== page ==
Who will fill the shoes of Berat Albayrak, the gatekeeper for the Erdogans

The fallout from Turkish President Recep Tayyip Erdoğan's son-in-law and Finance and Treasury Minister Berat Albayrak's resignation continues. Veteran journalist İsmet Berkan, in a long column for the website Haftalik Gazete, argued that Albayrak had been fulfilling several important duties in the state apparatus around Erdoğan, and was a forceful actor in the government. Berkan wrote that it might be impossible to know for the time being the full extent of the wreck Albayrak caused with his rocky departure.

According to Berkan and a few others who have written an ‘insider’ account about the resignation of Albayrak, the son-in-law’s true entry to the family’s business coincided with 17-25 2013, corruption cases and scandals in which Albayrak was instrumental to help Erdoğan’s family push back against the police investigations targeting them. Leaked phone conversations have shown that Albayrak was on the phone helping to diversify the family’s finances  and making strategic decisions to overcome the pressure on the Erdoğan family. 

Berkan described Albayrak's function around Erdoğan as a “gatekeeper” who decides what the president should hear or see. According to the journalist, Albayrak was also in charge of what news the media should print, or which businessman would get hit with what penalty, or who would be appointed to chair this or that district branch of the ruling Justice and Development Party (AKP). Albayrak was also using some of that influence to secure his own future, Berkan wrote.

Berat Albayrak met his wife Esra Erdoğan in the United States when both were studying there. Rumour has it that the son-in-law specifically crossed the ocean to study at the same time as Erdoğan’s eldest daughter was. Afterwards, the young Albayrak became the CEO of one of the biggest energy companies in Turkey, Çalık Holding, in his early 30s. He was appointed the energy minister in 2015, and he served for nearly three years. Even before he was appointed as the powerful finance and treasury minister, he had been exercising a considerable influence on other ministries.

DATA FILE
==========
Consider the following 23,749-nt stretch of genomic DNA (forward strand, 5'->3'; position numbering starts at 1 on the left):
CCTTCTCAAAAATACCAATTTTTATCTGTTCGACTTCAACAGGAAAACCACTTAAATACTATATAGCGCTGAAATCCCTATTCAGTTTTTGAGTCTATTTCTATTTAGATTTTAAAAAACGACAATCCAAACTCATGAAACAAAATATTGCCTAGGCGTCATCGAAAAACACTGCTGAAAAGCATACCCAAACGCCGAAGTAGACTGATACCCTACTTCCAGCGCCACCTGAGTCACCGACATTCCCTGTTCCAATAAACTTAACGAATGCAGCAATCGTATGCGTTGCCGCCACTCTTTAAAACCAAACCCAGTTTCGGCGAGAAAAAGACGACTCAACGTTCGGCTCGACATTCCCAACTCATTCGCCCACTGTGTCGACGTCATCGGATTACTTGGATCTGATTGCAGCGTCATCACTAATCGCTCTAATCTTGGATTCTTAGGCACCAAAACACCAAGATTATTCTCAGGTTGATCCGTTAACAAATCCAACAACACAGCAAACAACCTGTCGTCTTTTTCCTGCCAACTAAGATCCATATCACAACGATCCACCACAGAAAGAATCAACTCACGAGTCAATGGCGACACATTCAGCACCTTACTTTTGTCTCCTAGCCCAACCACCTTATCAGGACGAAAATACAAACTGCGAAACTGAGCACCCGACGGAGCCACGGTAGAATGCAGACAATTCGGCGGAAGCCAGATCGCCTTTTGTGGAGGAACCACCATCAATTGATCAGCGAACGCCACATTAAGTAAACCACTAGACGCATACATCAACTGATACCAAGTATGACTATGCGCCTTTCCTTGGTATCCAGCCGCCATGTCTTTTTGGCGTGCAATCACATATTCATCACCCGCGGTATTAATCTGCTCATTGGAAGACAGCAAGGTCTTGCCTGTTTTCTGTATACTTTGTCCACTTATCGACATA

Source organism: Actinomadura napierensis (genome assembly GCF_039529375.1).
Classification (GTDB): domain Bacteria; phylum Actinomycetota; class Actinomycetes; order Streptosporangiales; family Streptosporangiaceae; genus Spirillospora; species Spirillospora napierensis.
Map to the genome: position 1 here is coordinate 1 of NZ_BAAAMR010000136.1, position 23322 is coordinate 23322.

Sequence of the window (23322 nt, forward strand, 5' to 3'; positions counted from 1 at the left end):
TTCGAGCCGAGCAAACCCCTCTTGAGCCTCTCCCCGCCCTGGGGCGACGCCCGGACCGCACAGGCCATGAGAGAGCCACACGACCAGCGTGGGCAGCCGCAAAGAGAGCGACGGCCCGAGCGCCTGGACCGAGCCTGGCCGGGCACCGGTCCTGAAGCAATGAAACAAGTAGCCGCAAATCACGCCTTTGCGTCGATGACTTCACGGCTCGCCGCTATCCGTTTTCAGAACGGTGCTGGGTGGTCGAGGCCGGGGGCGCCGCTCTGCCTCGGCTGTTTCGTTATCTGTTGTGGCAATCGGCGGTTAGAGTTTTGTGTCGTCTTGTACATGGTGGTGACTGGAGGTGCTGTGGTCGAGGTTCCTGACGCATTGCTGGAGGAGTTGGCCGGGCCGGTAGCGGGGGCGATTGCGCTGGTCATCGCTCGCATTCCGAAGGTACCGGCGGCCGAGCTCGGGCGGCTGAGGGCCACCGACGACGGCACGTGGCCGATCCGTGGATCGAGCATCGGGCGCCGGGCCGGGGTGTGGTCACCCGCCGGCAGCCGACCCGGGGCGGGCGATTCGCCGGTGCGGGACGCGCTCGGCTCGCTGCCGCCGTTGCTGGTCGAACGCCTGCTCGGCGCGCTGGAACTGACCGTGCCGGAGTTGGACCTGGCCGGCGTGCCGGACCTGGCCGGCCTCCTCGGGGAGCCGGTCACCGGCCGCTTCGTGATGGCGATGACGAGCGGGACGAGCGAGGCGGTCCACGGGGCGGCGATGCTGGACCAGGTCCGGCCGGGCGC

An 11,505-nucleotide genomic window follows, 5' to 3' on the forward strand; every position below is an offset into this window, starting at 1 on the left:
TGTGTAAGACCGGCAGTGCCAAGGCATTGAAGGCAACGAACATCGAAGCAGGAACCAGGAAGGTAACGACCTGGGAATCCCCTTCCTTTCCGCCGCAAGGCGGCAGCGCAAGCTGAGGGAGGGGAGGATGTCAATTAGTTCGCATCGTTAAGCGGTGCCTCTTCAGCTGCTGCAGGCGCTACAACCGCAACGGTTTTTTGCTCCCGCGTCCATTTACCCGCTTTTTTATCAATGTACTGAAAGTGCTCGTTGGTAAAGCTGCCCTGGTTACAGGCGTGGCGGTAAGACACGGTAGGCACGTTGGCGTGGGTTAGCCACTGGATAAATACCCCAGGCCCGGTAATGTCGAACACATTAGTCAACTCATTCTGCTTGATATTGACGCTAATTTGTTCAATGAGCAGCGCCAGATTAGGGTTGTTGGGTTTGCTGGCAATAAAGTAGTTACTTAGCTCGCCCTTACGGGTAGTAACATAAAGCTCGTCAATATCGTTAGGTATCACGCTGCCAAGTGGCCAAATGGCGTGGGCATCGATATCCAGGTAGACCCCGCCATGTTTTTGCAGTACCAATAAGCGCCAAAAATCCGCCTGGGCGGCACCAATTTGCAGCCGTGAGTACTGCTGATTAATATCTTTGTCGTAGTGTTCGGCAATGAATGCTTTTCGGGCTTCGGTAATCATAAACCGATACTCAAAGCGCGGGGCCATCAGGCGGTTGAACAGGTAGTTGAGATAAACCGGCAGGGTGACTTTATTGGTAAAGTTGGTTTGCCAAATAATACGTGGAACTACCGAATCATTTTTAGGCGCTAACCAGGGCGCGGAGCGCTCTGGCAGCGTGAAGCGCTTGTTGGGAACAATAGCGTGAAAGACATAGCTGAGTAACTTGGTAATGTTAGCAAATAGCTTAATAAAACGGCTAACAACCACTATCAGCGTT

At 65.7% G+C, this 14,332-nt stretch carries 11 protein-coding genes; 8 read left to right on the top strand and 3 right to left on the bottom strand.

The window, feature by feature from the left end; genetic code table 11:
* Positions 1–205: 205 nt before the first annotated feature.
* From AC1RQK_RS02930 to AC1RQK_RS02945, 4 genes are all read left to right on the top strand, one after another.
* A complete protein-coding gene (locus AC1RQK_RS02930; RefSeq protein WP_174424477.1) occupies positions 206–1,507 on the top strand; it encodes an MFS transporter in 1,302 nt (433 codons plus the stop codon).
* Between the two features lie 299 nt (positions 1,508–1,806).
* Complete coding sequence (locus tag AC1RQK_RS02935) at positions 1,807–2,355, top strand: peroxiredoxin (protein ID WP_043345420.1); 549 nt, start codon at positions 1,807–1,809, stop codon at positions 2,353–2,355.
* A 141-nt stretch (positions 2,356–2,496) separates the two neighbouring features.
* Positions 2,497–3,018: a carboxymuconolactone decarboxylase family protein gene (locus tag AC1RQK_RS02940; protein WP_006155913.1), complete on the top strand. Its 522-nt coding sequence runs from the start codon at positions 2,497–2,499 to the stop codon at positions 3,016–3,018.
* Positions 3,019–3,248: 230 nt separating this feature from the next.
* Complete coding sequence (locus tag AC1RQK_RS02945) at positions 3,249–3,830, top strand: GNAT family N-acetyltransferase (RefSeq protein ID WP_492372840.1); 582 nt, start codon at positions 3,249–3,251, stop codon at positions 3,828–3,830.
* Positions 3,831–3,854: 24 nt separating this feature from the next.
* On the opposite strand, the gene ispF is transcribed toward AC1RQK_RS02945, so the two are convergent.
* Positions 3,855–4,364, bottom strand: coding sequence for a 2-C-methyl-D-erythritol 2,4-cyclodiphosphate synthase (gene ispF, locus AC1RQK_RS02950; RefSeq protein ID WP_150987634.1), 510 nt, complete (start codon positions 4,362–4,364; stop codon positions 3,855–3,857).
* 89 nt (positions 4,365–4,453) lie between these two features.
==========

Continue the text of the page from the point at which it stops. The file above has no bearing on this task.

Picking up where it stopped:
Albayrak has appointed many people to a large number of public or quasi-public institutions. His father Sadık Albayrak also comes from the Islamist Milli Görüş (“National Vision”) movement, and is a well-known figure among Islamist media. The Albayrak family owns Turkuvaz Media, one of the largest media groups in the country. The Pelican group led by the former minister is Erdoğan’s most powerful troll army, according to a former member of the group, journalist Fırat Erez, and it focuses on slandering political opponents on social networks and spreading disinformation. 

The Ottoman mansion on the Bosporus that the group used as its headquarters and the salaries of its staff were financed by the Medipol private hospital group, run by Erdoğan's close confidant and Turkish Health Minister Fahrettin Koca, Erez added.

Recently it was reported that Selman Öğüt, one of the most visible actors within the Pelican group, either quit or was fired from the Medipol University, also owned by Koca.

The question is not only who is going to fill the big shoes of Berat Albayrak, who in effect was a whisperer to Erdoğan's ears, but also what will happen to those who owe their status and/or jobs to Albayrak in all those institutions. Is Albayrak leaving the political scene forever?

It doesn't seem like there is any candidate within the Justice and Development Party who can exactly replace the role that Albayrak filled, but there are rivals for his position who certainly benefit from him losing power. The most obvious person in this category is Süleyman Soylu, who is the only other AKP figure with an independent power base and wide support within the party.

The other person who benefits, though does not have the power of Soylu is Ibrahim Kalin, the Presidential spokesperson, who benefits from the weakening of the Pelican group. Kalin was seen as being in competition with the other Presidential spokesperson, Fahrettin Altun. Altun's proximity to the Albayrak family, however, also means he may lose favour, and again largely benefits Kalin.